The issue of diversity in conference panels has become a hot topic as groups have started urging men to refuse to speak at events that do not include women. Efforts such as ManPanels.org and SpeakerDiversity.com invite men to sign a pledge on the issue, and media coverage by Fortune, Huffington Post, and NPR is highlighting the topic.
But ultimately, the decision on whether to make diversity a priority rests with the organizations that host the events. One that is leading the way on the topic is the Social Capital Markets Conference, an annual gathering of investors and entrepreneurs that share a desire to find solutions to global issues. The concept is known as impact investing and social entrepreneurship. The 2015 conference at Fort Mason in San Francisco attracted about 2,700 attendees, including venture capitalists, institutional money managers, entrepreneurs, and people working in foundations, government, corporations, education, and more.
Every one of the nearly 150 sessions featured at least one woman. That’s because organizers made gender diversity mandatory, starting in 2014. “People push back on it, but we say there’s no way the only people who can talk about this are white men,” said Lindsay Smalling, the event’s producer and curator. “If that’s true then it’s not a topic we need to talk about at our conference. So we just take a really hard line on it and people find a way.”
Starting with the September 2016 event, the organization is going a step further by adding a requirement for racial and ethnic diversity. In addition to making panels “look” diverse, Smalling said it is also committed to ensuring the content hits on topics of importance to a broad audience.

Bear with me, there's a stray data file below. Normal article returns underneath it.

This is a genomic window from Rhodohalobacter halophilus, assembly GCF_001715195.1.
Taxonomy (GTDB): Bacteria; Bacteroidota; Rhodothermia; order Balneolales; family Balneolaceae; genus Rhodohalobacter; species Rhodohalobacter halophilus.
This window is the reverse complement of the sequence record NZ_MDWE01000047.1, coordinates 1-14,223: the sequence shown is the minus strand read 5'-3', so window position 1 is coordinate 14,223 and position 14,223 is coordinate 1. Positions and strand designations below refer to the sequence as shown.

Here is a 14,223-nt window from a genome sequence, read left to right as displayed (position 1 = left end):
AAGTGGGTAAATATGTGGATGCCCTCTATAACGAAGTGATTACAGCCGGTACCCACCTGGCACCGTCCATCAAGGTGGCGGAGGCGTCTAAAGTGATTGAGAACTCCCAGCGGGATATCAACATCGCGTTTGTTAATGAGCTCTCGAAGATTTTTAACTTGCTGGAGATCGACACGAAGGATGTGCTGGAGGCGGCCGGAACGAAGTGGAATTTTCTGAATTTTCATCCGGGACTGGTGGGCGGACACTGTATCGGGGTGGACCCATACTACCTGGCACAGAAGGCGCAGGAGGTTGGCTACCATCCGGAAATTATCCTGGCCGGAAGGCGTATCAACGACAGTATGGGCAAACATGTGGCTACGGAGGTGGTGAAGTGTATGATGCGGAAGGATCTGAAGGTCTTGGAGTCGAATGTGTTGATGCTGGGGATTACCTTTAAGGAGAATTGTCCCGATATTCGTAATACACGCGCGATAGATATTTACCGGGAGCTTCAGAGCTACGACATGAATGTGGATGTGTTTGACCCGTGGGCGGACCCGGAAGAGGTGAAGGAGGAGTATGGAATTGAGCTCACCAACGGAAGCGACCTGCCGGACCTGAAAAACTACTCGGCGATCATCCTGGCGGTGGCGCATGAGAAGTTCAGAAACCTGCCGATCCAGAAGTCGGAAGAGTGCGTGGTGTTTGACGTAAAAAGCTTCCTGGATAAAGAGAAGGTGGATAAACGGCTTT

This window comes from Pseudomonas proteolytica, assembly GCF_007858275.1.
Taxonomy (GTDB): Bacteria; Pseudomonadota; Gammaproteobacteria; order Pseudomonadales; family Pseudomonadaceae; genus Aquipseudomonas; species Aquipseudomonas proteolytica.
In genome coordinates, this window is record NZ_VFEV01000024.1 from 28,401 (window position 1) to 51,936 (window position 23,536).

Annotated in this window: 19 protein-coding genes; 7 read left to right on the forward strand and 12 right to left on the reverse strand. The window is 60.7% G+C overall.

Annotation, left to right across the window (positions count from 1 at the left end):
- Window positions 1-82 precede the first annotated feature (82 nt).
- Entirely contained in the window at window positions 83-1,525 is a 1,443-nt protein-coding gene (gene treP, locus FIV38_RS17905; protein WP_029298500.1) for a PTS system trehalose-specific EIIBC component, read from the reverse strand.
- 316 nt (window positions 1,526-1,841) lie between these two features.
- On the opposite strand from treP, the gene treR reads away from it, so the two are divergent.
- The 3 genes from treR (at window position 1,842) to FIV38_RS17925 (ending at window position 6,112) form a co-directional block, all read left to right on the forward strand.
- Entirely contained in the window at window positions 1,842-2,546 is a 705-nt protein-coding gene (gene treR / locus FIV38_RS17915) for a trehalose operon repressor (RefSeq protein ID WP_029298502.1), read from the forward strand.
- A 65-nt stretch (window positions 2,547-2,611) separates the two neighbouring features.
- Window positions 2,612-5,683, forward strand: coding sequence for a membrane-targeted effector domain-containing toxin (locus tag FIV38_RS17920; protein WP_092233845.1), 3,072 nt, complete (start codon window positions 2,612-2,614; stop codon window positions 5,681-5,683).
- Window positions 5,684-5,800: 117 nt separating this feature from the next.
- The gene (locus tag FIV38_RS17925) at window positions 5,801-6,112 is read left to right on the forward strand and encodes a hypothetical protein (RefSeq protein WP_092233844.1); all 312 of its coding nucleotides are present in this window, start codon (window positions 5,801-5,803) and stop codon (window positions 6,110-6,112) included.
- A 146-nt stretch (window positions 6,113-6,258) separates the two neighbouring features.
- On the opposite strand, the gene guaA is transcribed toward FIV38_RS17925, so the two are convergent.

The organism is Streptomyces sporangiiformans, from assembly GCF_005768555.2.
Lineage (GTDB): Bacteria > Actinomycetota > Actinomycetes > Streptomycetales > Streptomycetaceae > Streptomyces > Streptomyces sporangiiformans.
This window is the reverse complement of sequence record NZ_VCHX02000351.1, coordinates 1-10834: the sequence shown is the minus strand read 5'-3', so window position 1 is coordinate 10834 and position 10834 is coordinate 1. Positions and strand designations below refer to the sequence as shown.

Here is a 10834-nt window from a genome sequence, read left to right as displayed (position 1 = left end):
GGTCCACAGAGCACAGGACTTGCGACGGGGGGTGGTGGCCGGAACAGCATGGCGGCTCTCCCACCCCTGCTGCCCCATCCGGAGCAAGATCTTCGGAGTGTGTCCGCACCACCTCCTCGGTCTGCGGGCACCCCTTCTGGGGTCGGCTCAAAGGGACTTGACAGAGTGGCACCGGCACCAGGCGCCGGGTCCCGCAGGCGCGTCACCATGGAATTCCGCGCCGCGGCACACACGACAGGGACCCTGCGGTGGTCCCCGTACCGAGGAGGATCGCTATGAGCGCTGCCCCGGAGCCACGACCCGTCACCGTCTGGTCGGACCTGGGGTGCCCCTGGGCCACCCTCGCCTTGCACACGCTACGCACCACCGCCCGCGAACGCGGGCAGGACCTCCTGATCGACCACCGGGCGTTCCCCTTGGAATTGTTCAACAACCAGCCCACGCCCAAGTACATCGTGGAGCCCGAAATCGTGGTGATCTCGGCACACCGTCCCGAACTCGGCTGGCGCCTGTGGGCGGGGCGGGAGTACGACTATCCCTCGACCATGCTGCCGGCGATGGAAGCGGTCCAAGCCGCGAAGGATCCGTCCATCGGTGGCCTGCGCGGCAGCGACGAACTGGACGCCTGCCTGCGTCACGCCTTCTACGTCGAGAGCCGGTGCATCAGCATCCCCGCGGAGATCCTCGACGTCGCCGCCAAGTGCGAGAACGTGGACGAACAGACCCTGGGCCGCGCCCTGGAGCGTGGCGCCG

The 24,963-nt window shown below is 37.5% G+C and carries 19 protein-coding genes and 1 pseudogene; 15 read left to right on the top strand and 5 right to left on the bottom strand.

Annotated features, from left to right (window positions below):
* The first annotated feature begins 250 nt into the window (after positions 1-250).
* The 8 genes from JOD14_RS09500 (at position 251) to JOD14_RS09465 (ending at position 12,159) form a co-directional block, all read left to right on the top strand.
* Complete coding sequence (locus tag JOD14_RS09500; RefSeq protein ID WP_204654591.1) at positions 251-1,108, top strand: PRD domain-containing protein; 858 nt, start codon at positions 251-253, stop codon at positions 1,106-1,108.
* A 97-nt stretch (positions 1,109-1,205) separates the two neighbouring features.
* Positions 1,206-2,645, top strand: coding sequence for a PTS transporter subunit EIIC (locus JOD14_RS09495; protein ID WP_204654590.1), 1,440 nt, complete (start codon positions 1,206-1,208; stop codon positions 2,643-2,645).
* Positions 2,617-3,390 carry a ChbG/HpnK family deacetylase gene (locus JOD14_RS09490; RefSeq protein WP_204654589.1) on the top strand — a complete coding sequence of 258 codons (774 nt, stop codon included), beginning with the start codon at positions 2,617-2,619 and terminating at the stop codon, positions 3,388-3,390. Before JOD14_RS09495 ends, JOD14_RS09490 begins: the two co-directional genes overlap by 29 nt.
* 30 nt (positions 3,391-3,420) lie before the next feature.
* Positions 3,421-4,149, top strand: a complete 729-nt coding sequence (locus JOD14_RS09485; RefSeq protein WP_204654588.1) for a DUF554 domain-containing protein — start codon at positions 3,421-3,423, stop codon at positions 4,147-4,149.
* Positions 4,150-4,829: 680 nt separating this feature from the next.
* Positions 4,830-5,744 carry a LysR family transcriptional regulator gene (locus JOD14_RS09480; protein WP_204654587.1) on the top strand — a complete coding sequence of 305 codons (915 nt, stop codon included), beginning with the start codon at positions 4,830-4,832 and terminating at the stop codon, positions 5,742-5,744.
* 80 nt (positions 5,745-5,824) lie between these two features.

“We’ve done some proactive outreach to different groups in the impact investing community who have done [for example] fellowships for black male entrepreneurs or women who code, and asked them to submit content ideas,” Smalling said. “And we haven’t said, ‘Will you do a session on diversity?’ because that’s always what they get asked. Instead it’s, ‘What matters to you?’”
At the 2015 event, that outreach resulted in sessions on topics such as “Funding ‘Otherness’: the Impact of Race, Culture, Gender, and other Identities” and “Measuring Racism: the Prerequisite for Diversity and Equity.”
“These are real issues that are right there in that space, and they just hadn’t been brought out explicitly,” Smalling said. “We got amazing feedback on that content, because people said, ‘I have not seen this anywhere else.’”